Thursday, May 8, 2008
County protects roads
By SUE WATSON
The Marshall County Board of Supervisors Monday approved a resolution and ordinance that fixes the maximum weight loads to be hauled over county roads and bridges.
The measure requires rock and gravel miners and logging operators to obtain a permit before beginning on-site work and to consult with their district supervisor to arrange a suitable route for moving loads out of work areas. Haulers may be required to post bonds to cover possible damage to roads.
The county engineer and road manager are given authority under the ordinance to restrict load limits when roads are weakened by weather and to close roads under construction and repair.
Weight limits will be posted by the county after weight limits are designated for specific roads.
The ordinance establishes procedures for obtaining harvest permits to haul sand, gravel, dirt, and agricultural or forestry products over public roads and bridges in Marshall County and the posting of security bonds necessary for any damage that may result to the county roads.
The board of supervisors authorized the ordinance after several supervisors have received complaints from residents that roads were being damaged by haulers, particularly roads covered in rock and tar. These roads are not built to handle intensive traffic from work sites, supervisors said. But the roads are the only connector to state-maintained roads in the county which are able to withstand heavy truck traffic up to 84,000 pound limits.
Requiring haulers to post bonds to pay for damage they do on county roads is not something new, according to supervisor Keith Taylor, who has received many citizen complaints regarding road damages in his district.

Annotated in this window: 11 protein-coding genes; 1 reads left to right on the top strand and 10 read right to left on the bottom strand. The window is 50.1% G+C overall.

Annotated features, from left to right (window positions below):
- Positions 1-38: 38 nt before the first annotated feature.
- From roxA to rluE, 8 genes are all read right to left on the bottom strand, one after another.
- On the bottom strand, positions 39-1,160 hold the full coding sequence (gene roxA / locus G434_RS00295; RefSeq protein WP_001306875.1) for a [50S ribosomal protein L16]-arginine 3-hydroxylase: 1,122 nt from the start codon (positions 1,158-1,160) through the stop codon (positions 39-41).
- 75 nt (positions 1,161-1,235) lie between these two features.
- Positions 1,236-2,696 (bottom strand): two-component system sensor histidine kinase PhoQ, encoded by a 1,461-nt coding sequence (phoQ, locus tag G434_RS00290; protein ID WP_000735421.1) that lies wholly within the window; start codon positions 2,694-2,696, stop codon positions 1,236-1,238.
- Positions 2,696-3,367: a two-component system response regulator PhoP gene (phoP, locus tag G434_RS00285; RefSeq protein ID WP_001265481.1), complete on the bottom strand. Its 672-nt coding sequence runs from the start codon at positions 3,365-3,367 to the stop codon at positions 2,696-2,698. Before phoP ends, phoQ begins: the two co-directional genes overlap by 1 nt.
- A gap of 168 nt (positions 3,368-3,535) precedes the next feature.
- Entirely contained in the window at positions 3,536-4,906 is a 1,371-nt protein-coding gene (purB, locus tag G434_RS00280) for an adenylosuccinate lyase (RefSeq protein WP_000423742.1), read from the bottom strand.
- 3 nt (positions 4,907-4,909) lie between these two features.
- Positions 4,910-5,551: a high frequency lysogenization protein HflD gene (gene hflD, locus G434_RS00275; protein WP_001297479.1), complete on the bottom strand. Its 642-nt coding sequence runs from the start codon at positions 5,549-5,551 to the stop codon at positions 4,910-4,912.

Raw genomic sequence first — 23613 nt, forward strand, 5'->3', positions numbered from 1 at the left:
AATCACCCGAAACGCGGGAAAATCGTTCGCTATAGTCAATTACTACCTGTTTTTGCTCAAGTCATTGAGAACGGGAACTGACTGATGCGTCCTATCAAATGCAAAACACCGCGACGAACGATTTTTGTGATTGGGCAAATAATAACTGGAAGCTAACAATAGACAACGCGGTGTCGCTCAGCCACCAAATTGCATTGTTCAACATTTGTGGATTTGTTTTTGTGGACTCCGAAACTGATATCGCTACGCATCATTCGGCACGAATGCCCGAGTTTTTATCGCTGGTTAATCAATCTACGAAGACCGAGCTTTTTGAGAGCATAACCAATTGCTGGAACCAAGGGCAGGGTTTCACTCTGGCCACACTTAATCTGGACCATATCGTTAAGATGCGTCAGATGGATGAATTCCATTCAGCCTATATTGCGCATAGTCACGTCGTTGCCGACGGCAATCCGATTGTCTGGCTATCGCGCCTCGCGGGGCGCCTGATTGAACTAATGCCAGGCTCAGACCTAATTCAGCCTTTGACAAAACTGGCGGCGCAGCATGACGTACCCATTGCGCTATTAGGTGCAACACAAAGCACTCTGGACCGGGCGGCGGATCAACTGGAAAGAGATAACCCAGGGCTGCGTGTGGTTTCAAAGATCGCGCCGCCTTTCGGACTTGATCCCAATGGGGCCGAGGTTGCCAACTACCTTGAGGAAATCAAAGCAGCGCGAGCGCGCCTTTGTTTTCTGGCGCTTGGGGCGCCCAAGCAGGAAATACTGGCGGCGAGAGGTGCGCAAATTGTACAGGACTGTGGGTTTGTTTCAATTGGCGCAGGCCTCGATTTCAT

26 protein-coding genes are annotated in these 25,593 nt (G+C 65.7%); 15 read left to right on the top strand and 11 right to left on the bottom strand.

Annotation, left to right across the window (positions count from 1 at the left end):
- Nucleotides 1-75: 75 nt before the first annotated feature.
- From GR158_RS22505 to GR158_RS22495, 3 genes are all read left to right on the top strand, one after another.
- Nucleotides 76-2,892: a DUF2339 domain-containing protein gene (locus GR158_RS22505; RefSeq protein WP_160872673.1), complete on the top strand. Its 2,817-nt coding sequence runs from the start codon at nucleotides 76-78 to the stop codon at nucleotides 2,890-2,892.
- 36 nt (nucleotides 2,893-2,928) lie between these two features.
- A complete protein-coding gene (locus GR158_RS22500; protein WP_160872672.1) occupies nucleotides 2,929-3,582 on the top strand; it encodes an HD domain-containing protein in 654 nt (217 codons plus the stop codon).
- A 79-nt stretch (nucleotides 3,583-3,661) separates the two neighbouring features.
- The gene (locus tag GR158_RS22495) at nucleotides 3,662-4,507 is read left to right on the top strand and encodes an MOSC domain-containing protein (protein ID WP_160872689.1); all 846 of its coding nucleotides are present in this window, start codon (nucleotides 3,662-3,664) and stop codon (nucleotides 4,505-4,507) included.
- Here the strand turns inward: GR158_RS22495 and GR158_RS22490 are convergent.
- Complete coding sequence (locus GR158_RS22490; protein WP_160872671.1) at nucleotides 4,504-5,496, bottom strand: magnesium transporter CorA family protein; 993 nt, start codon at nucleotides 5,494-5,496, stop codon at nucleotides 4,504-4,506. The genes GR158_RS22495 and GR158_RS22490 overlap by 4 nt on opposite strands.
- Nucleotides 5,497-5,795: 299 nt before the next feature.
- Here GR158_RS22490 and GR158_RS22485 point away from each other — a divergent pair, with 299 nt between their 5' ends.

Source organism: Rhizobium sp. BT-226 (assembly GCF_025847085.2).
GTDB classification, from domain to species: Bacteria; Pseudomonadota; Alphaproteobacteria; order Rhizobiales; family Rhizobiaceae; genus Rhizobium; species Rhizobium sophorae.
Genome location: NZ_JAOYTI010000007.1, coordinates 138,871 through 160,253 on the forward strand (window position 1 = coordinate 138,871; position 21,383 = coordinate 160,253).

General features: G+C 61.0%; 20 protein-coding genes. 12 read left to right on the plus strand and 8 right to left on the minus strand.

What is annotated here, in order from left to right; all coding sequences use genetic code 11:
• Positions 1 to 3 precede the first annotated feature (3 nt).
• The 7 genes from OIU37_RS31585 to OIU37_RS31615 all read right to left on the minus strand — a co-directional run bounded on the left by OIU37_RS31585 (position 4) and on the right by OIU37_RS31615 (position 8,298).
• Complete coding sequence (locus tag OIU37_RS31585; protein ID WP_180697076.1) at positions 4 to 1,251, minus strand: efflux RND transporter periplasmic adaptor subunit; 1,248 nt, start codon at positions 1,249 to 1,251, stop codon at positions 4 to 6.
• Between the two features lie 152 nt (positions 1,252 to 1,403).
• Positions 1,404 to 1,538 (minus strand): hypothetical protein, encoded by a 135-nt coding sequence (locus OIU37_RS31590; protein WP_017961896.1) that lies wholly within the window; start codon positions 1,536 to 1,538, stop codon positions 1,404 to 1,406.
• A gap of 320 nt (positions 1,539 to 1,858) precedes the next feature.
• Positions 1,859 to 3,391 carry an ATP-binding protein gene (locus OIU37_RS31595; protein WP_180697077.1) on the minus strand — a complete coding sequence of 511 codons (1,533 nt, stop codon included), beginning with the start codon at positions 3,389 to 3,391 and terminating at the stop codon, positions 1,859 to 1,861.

“I was talking to a gravel miner in another county and that county requires him to put a bond on the road to fix it,” Taylor said.
The ordinance was not designed to hinder farm-to-market hauling for agricultural products, Taylor said. Farmers’ rights are protected by state law for the passage of farm machinery and crops to market.
“The ordinance is not designed to hurt anyone,” Taylor said. “However, I do not think it is fair for taxpayers to foot the bill for damages to roads. I support the people who cut the timber. The farmers coming in and out of fields do not damage the roads. I think there is a difference.
“We’ve had instances where we’ve paved a road and two weeks later loggers come in in their trucks and tear up the road. The ordinance is to assure that haulers follow the procedures and limits.
“The main thing this is designed for is to pick the route for the commercial business operator where lots of loads are brought out of the field.”
The ordinance, in brief, sets the weight limits as follows, but readers should consult the legal section of this paper for the complete ordinance and their supervisor for guidance:
• single axle vehicles, gross weight shall not exceed 23,040 pounds.
• tandem axle vehicles, gross weight not to exceed 33,120 pounds.
• three axles with a distance of 28 feet between the two axles of greatest distance from each other shall not exceed 57,600 pounds.
• any vehicle, the gross weight shall not exceed 57,600 pounds.
Supervisors, the engineer and road manager are authorized to determine when a road or bridge has been weakened by weather conditions or emergency conditions or extreme conditions and can restrict all traffic but residential traffic, school buses, mail deliverers and emergency vehicles, to prevent damage to roads.
Haulers are required to give the district supervisor 48 hours notice before beginning hauling. A permit will be good for 60 days.
The permit holder shall be responsible civilly for damages to county roads and bridges or damages and injuries to persons or property arising from operations of the permitted vehicle over county roads and bridges.
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